But in recent years, as Rosen explained at length in the New York Times and the New Republic, a group of right-wing academics and judges has been trying to roll three generations of Supreme Court precedent under the rubric of the "Constitution in Exile." Led by figures like Richard Epstein (the same Richard Epstein who provided the impetus for challenging the Affordable Care Act), the Constitution in Exile crowd also includes judges like Samuel Alito, Michael McConnell, Edith Brown Clement and other conservative jurists chosen or considered by President Bush for the federal bench. Their mission, as Rosen summed it up:

The activists want to resurrect what they call the "Constitution in Exile," enforcing limits on federal power, that have been dormant since the New Deal, in part through narrow interpretation of the interstate commerce clause.

If they succeed, the entire edifice of the federal social safety net, workplace safety requirements, labor regulations and environmental protections could be called into question. The end of Obamacare would mark the beginning of the end of so much more.
All in all, President Obama's point this week that the Supreme Court since the New Deal has almost always upheld laws of Congress exercised in support of its commerce power happens to be both true and commonplace. Nevertheless, mainstream press, Republican politicians and right-wing pundits (and some liberal ones, too) called the Obama's comments "unsettling", "intimidation" and rhetoric that has gone "too far." (Politifact called Obama's remarks on Monday "false.") Echoing Fifth Circuit Court of Appeals Republican Judge Jerry Smith, Charles Krauthammer on Friday pretended President Obama was calling into question the Court's power of judicial review dating back to Marbury v. Madison over two centuries ago. For his part, Senate Minority Leader Mitch McConnell warned Thursday:

"The American people should be able to expect that their president will defend the independence of the court, not undermine it, safeguarding and strengthening our country's institutions, not actively weakening them."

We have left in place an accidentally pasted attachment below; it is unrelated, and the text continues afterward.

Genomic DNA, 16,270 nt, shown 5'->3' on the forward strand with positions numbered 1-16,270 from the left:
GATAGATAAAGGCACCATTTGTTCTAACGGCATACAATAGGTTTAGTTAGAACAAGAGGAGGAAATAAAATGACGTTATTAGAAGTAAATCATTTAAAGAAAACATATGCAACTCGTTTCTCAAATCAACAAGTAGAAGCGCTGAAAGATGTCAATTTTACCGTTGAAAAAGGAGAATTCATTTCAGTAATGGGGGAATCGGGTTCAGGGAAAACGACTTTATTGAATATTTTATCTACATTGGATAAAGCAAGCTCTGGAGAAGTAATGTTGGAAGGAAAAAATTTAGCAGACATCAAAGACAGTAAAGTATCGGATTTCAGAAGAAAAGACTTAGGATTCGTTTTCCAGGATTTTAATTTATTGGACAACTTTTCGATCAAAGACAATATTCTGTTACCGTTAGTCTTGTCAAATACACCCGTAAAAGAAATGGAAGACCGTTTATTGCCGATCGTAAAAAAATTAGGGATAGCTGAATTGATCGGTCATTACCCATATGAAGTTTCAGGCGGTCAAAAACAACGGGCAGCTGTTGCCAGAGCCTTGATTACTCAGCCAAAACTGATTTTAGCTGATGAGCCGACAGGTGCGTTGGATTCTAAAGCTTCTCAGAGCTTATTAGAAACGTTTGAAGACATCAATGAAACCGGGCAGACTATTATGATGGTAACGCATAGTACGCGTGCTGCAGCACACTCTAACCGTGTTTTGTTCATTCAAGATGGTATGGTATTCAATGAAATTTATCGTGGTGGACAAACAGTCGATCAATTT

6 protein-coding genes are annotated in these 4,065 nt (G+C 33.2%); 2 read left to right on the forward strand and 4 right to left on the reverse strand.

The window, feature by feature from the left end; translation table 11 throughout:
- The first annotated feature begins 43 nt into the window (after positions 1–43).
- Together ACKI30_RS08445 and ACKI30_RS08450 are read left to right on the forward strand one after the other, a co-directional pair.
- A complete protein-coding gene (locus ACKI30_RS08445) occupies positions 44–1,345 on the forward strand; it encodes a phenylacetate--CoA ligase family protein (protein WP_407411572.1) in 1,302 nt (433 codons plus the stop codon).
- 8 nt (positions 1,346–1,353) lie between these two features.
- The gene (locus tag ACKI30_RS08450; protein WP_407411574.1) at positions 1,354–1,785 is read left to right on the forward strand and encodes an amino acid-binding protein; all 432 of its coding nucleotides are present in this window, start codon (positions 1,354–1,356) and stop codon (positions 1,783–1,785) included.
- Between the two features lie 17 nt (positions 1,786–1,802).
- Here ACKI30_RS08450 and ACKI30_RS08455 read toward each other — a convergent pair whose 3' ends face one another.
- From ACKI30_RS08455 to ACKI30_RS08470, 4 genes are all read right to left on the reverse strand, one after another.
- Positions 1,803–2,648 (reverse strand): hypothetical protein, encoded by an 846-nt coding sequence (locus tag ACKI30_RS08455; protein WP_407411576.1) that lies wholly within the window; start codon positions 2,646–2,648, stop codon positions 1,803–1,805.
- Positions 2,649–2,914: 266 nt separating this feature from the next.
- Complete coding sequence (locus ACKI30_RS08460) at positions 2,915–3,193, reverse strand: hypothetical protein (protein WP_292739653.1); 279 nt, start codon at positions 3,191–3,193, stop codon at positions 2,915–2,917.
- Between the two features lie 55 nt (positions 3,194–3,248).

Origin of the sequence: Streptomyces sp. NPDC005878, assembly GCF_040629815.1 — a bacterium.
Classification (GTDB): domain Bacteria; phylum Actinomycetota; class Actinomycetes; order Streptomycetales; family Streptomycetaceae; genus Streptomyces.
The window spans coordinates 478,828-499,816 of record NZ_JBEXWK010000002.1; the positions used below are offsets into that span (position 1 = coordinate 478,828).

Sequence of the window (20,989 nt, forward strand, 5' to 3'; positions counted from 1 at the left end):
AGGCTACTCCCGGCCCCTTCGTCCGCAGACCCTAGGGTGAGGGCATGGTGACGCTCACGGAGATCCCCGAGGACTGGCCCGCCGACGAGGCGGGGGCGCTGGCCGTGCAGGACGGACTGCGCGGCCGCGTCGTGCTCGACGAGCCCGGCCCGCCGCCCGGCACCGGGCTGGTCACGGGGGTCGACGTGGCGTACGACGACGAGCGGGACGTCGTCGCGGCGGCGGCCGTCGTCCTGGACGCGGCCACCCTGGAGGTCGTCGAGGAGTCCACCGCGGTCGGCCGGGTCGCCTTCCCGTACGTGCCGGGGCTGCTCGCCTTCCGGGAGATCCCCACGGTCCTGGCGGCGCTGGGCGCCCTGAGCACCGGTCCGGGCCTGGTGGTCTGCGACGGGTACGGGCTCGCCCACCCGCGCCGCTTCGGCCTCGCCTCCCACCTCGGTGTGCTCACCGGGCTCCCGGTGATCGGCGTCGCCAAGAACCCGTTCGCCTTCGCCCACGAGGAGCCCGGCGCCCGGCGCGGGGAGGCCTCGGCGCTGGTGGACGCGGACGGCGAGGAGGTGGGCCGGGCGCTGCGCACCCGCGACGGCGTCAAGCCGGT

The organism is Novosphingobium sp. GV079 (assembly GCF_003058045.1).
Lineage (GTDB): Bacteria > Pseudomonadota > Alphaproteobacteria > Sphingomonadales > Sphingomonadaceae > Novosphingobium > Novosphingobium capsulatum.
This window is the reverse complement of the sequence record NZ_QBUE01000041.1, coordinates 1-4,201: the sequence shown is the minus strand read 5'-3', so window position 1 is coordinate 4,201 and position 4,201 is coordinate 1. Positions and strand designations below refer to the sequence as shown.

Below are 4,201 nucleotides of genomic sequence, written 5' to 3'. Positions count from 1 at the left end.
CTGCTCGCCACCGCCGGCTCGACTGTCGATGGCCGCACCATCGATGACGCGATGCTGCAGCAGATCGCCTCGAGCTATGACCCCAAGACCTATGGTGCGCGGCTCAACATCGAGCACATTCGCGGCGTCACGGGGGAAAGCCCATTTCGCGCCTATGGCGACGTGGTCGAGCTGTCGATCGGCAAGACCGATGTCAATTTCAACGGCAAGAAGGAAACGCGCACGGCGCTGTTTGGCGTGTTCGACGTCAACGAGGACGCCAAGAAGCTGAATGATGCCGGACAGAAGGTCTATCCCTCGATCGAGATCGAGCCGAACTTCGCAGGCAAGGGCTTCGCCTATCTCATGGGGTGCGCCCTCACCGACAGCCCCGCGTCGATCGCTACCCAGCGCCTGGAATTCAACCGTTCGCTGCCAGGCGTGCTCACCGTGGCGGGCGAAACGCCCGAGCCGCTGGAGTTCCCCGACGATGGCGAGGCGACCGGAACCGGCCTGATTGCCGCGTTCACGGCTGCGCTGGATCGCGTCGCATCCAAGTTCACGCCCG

Of course, during the Terri Schiavo affair in 2005, McConnell was among the leaders of the Republican effort to undo 19 court rulings at all levels of the Florida and federal judiciary. (It was that same episode which produced none-too-thinly veiled threats of violence towards judges from the likes of Tom Delay and Texas Senator John Cornyn.) For years (and even in recent weeks), Republican leaders have decried the very judicial activism they demand the Supreme Court exercise now to overturn the Affordable Care Act. As President George W. Bush told the 25th anniversary gala of the Federalist Society, the same cabal of right-wing lawyers trying to kill health care reform and smother Congress' longstanding commerce powers:

"For the judiciary, resisting this temptation [to encroach on the powers the Constitution accords to other branches] is particularly important, because it's the only branch that is unelected and whose officers serve for life. Unfortunately, some judges give in to temptation and make law instead of interpreting. Such judicial lawlessness is a threat to our democracy -- and it needs to stop."

Of course, what really needs to stop is the ginned-up controversy over President Obama's comments this week, an imbroglio propelled still by headlines such as "Administration Concedes Courts' Review Power" and "White House in Damage Control Mode over Obama Supreme Court Remarks." After all, there would only have been damage if the words "conservative commentators", "commerce" and New Deal hadn't passed President Obama's lips this week.


Jon Perr
Jon Perr is a technology marketing consultant and product strategist who writes about American politics and public policy.